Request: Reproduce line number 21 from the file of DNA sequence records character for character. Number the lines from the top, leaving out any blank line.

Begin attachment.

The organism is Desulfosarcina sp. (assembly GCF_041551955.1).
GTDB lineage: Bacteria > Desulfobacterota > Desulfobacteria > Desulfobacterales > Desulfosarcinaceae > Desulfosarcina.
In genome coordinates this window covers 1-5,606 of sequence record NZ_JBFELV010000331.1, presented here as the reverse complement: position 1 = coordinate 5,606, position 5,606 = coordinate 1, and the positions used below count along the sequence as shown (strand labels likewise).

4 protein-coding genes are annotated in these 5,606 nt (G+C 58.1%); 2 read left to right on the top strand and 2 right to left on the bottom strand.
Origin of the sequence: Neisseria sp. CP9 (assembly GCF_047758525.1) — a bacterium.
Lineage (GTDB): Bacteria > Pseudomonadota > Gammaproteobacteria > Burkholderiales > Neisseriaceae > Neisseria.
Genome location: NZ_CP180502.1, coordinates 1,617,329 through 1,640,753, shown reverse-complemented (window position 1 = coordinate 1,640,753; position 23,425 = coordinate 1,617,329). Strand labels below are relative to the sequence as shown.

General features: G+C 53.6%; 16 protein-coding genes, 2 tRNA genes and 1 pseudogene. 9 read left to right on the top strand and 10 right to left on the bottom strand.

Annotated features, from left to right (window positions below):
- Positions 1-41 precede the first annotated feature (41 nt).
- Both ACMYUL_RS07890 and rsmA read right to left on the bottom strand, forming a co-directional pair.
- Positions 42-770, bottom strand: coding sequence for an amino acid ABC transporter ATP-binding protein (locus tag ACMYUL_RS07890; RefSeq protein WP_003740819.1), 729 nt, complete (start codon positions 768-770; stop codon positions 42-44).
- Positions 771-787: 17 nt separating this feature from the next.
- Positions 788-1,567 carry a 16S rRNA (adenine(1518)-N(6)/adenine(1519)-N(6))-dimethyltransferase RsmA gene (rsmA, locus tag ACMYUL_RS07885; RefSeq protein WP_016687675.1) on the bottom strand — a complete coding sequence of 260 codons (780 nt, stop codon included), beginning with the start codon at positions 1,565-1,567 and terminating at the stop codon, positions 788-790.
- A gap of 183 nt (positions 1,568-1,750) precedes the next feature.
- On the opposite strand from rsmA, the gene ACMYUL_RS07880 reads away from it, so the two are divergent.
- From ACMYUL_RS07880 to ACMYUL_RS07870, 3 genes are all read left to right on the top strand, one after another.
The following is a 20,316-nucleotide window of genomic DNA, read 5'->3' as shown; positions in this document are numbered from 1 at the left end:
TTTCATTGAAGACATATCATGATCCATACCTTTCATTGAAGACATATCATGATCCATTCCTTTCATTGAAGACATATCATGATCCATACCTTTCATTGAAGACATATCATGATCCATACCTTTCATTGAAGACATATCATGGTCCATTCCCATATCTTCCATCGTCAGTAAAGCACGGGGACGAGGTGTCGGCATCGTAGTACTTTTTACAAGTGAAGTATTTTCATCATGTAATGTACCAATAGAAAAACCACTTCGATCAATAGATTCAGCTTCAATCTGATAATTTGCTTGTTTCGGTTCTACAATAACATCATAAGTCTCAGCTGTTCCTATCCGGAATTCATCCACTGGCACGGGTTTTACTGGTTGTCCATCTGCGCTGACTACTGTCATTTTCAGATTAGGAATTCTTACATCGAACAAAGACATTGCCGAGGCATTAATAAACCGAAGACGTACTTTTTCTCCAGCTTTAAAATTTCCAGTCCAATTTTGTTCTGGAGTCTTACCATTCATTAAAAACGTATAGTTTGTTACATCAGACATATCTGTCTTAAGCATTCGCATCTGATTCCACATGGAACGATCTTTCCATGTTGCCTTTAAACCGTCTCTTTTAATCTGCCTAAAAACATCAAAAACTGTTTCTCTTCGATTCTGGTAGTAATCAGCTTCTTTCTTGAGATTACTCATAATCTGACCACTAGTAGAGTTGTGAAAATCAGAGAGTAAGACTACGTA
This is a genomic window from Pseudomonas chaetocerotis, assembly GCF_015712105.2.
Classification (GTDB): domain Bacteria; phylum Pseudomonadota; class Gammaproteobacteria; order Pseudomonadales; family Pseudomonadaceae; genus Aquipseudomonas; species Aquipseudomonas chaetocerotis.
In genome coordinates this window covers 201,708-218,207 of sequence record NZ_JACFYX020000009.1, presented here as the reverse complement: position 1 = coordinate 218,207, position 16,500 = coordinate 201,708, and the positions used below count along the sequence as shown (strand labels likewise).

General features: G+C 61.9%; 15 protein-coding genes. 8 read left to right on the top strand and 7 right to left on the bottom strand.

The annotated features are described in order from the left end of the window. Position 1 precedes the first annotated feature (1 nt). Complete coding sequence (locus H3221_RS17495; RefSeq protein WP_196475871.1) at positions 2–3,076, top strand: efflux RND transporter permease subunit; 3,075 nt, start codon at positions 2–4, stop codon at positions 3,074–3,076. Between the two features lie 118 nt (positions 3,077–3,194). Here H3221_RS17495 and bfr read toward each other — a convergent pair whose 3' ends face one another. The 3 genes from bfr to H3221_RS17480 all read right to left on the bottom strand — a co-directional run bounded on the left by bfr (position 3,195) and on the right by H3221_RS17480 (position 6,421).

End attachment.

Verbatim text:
Classification (GTDB): domain Bacteria; phylum Pseudomonadota; class Gammaproteobacteria; order Pseudomonadales; family Pseudomonadaceae; genus Aquipseudomonas; species Aquipseudomonas chaetocerotis.